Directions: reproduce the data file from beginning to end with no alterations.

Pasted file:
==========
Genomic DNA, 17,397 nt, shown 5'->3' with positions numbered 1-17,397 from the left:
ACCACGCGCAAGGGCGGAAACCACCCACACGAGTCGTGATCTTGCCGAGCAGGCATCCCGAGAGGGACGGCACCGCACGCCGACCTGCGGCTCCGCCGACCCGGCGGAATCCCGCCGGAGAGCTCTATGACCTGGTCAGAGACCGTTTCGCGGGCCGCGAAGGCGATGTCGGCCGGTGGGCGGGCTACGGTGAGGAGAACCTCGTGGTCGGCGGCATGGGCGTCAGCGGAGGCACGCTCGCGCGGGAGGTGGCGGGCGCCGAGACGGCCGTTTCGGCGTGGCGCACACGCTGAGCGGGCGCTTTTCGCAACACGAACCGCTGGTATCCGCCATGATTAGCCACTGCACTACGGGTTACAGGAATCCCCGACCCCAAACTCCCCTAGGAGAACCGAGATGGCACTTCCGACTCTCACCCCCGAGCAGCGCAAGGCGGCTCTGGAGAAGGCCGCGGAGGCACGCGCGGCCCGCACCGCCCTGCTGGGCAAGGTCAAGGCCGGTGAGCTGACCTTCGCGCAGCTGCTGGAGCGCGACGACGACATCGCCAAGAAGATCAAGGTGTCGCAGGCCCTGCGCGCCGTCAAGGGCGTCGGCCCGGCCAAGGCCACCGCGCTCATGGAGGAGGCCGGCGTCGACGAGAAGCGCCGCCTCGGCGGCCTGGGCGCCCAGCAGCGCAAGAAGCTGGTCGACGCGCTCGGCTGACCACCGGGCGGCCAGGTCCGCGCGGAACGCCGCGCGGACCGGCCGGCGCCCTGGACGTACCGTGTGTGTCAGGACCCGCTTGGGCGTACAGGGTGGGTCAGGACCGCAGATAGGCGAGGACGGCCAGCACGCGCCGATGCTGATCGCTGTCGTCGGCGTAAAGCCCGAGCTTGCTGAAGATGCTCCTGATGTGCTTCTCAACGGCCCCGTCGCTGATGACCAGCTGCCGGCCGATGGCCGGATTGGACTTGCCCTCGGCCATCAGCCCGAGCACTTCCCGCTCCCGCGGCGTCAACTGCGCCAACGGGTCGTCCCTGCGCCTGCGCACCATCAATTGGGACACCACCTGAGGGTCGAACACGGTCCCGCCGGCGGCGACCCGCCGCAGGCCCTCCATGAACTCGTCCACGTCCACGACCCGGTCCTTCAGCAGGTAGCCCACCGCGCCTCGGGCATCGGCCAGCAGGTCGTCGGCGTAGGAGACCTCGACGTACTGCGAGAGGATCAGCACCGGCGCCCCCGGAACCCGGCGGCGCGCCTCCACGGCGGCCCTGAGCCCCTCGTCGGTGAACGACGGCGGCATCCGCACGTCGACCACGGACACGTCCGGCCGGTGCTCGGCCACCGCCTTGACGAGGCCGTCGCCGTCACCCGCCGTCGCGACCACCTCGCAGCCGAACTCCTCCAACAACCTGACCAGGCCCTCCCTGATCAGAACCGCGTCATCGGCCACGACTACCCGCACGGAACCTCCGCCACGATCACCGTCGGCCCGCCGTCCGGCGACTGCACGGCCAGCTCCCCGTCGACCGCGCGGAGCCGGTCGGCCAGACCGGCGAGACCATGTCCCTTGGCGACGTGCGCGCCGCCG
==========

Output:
Genomic DNA, 17,397 nt, shown 5'->3' with positions numbered 1-17,397 from the left:
ACCACGCGCAAGGGCGGAAACCACCCACACGAGTCGTGATCTTGCCGAGCAGGCATCCCGAGAGGGACGGCACCGCACGCCGACCTGCGGCTCCGCCGACCCGGCGGAATCCCGCCGGAGAGCTCTATGACCTGGTCAGAGACCGTTTCGCGGGCCGCGAAGGCGATGTCGGCCGGTGGGCGGGCTACGGTGAGGAGAACCTCGTGGTCGGCGGCATGGGCGTCAGCGGAGGCACGCTCGCGCGGGAGGTGGCGGGCGCCGAGACGGCCGTTTCGGCGTGGCGCACACGCTGAGCGGGCGCTTTTCGCAACACGAACCGCTGGTATCCGCCATGATTAGCCACTGCACTACGGGTTACAGGAATCCCCGACCCCAAACTCCCCTAGGAGAACCGAGATGGCACTTCCGACTCTCACCCCCGAGCAGCGCAAGGCGGCTCTGGAGAAGGCCGCGGAGGCACGCGCGGCCCGCACCGCCCTGCTGGGCAAGGTCAAGGCCGGTGAGCTGACCTTCGCGCAGCTGCTGGAGCGCGACGACGACATCGCCAAGAAGATCAAGGTGTCGCAGGCCCTGCGCGCCGTCAAGGGCGTCGGCCCGGCCAAGGCCACCGCGCTCATGGAGGAGGCCGGCGTCGACGAGAAGCGCCGCCTCGGCGGCCTGGGCGCCCAGCAGCGCAAGAAGCTGGTCGACGCGCTCGGCTGACCACCGGGCGGCCAGGTCCGCGCGGAACGCCGCGCGGACCGGCCGGCGCCCTGGACGTACCGTGTGTGTCAGGACCCGCTTGGGCGTACAGGGTGGGTCAGGACCGCAGATAGGCGAGGACGGCCAGCACGCGCCGATGCTGATCGCTGTCGTCGGCGTAAAGCCCGAGCTTGCTGAAGATGCTCCTGATGTGCTTCTCAACGGCCCCGTCGCTGATGACCAGCTGCCGGCCGATGGCCGGATTGGACTTGCCCTCGGCCATCAGCCCGAGCACTTCCCGCTCCCGCGGCGTCAACTGCGCCAACGGGTCGTCCCTGCGCCTGCGCACCATCAATTGGGACACCACCTGAGGGTCGAACACGGTCCCGCCGGCGGCGACCCGCCGCAGGCCCTCCATGAACTCGTCCACGTCCACGACCCGGTCCTTCAGCAGGTAGCCCACCGCGCCTCGGGCATCGGCCAGCAGGTCGTCGGCGTAGGAGACCTCGACGTACTGCGAGAGGATCAGCACCGGCGCCCCCGGAACCCGGCGGCGCGCCTCCACGGCGGCCCTGAGCCCCTCGTCGGTGAACGACGGCGGCATCCGCACGTCGACCACGGACACGTCCGGCCGGTGCTCGGCCACCGCCTTGACGAGGCCGTCGCCGTCACCCGCCGTCGCGACCACCTCGCAGCCGAACTCCTCCAACAACCTGACCAGGCCCTCCCTGATCAGAACCGCGTCATCGGCCACGACTACCCGCACGGAACCTCCGCCACGATCACCGTCGGCCCGCCGTCCGGCGACTGCACGGCCAGCTCCCCGTCGACCGCGCGGAGCCGGTCGGCCAGACCGGCGAGACCATGTCCCTTGGCGACGTGCGCGCCGCCG